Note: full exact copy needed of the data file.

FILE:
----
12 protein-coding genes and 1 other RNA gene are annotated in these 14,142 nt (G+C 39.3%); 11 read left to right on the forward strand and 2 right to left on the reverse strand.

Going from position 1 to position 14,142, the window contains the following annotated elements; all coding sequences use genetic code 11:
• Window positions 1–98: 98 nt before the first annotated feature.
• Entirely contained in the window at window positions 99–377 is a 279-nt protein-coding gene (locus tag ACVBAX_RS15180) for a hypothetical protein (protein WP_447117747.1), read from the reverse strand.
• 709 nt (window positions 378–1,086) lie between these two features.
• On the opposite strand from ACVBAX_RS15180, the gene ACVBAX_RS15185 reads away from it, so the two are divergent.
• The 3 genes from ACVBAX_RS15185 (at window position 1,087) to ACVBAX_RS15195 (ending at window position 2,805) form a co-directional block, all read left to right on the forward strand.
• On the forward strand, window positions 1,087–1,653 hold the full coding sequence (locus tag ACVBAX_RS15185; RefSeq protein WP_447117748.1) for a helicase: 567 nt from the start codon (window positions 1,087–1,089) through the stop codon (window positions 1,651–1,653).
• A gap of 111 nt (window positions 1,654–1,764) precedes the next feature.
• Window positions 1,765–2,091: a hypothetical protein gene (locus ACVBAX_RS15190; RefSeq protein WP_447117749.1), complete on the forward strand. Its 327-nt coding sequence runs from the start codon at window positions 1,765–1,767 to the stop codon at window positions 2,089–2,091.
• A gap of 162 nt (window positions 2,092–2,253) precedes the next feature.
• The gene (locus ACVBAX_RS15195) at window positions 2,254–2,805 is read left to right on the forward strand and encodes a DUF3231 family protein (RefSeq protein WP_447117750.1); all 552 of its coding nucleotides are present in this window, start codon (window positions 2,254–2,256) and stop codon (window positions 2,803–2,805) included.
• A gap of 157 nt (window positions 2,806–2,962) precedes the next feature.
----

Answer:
12 protein-coding genes and 1 other RNA gene are annotated in these 14,142 nt (G+C 39.3%); 11 read left to right on the forward strand and 2 right to left on the reverse strand.

Going from position 1 to position 14,142, the window contains the following annotated elements; all coding sequences use genetic code 11:
• Window positions 1–98: 98 nt before the first annotated feature.
• Entirely contained in the window at window positions 99–377 is a 279-nt protein-coding gene (locus tag ACVBAX_RS15180) for a hypothetical protein (protein WP_447117747.1), read from the reverse strand.
• 709 nt (window positions 378–1,086) lie between these two features.
• On the opposite strand from ACVBAX_RS15180, the gene ACVBAX_RS15185 reads away from it, so the two are divergent.
• The 3 genes from ACVBAX_RS15185 (at window position 1,087) to ACVBAX_RS15195 (ending at window position 2,805) form a co-directional block, all read left to right on the forward strand.
• On the forward strand, window positions 1,087–1,653 hold the full coding sequence (locus tag ACVBAX_RS15185; RefSeq protein WP_447117748.1) for a helicase: 567 nt from the start codon (window positions 1,087–1,089) through the stop codon (window positions 1,651–1,653).
• A gap of 111 nt (window positions 1,654–1,764) precedes the next feature.
• Window positions 1,765–2,091: a hypothetical protein gene (locus ACVBAX_RS15190; RefSeq protein WP_447117749.1), complete on the forward strand. Its 327-nt coding sequence runs from the start codon at window positions 1,765–1,767 to the stop codon at window positions 2,089–2,091.
• A gap of 162 nt (window positions 2,092–2,253) precedes the next feature.
• The gene (locus ACVBAX_RS15195) at window positions 2,254–2,805 is read left to right on the forward strand and encodes a DUF3231 family protein (RefSeq protein WP_447117750.1); all 552 of its coding nucleotides are present in this window, start codon (window positions 2,254–2,256) and stop codon (window positions 2,803–2,805) included.
• A gap of 157 nt (window positions 2,806–2,962) precedes the next feature.